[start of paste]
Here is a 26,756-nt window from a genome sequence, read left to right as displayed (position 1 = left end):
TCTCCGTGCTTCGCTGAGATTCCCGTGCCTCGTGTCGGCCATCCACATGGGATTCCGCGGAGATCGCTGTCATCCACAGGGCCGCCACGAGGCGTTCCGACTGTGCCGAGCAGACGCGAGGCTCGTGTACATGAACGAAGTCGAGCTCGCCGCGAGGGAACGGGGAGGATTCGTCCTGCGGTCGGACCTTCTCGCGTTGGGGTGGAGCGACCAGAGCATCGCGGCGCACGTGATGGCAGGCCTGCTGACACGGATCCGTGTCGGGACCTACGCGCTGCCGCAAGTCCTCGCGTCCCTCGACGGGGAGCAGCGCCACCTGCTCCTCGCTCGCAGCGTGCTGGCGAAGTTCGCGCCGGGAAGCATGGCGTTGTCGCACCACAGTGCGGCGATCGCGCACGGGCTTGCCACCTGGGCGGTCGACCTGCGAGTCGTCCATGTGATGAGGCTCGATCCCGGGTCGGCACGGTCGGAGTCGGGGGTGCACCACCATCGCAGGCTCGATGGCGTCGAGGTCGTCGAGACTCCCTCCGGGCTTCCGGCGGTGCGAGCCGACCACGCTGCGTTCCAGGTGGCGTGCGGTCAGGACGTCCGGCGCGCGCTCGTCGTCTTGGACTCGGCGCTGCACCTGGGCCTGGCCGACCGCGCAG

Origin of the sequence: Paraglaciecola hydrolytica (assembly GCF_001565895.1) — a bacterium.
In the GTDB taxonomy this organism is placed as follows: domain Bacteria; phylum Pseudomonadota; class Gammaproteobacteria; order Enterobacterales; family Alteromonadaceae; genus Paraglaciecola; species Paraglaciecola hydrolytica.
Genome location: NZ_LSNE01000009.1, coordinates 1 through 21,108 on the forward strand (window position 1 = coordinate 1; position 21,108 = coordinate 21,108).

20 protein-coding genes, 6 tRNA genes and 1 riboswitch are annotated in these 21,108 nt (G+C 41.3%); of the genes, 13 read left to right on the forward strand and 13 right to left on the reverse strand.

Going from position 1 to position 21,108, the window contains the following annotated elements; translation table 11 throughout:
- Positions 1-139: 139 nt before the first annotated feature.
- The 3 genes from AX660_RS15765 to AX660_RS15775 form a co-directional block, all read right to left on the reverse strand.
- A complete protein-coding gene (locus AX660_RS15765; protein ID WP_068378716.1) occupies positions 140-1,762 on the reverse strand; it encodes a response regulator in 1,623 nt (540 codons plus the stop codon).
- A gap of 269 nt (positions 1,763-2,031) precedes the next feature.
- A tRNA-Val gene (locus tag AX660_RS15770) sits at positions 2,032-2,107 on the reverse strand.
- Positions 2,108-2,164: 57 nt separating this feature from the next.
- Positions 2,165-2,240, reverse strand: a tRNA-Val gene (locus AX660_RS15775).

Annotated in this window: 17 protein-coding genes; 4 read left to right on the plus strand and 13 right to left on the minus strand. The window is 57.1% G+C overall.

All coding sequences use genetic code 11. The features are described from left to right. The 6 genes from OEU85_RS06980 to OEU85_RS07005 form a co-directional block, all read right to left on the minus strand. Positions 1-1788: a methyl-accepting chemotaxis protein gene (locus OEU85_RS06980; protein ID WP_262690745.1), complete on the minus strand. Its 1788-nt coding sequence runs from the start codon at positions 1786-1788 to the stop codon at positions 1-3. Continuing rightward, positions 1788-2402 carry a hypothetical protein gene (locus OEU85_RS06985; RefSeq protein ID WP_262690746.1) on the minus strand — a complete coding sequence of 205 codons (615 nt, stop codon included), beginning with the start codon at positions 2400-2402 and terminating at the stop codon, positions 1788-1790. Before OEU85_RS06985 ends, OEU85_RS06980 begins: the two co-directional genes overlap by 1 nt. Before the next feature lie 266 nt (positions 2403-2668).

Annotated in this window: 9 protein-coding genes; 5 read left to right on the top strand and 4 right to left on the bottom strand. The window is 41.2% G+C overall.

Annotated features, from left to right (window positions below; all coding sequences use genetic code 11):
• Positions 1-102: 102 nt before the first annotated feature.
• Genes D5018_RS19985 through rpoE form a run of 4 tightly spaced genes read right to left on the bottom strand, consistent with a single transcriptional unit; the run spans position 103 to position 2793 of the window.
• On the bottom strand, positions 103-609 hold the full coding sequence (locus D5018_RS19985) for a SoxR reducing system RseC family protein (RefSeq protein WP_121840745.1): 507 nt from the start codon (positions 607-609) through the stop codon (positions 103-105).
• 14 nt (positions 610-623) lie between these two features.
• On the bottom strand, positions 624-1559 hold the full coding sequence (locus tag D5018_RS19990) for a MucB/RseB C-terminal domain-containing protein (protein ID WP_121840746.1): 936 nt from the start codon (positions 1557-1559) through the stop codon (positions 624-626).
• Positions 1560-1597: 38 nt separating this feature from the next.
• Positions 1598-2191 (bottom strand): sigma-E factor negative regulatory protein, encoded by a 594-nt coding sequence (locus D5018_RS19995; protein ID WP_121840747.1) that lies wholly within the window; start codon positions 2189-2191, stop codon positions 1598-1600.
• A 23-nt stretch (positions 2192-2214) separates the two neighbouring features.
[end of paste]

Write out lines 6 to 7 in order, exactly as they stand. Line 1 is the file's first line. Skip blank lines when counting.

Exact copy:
20 protein-coding genes, 6 tRNA genes and 1 riboswitch are annotated in these 21,108 nt (G+C 41.3%); of the genes, 13 read left to right on the forward strand and 13 right to left on the reverse strand.

Going from position 1 to position 21,108, the window contains the following annotated elements; translation table 11 throughout: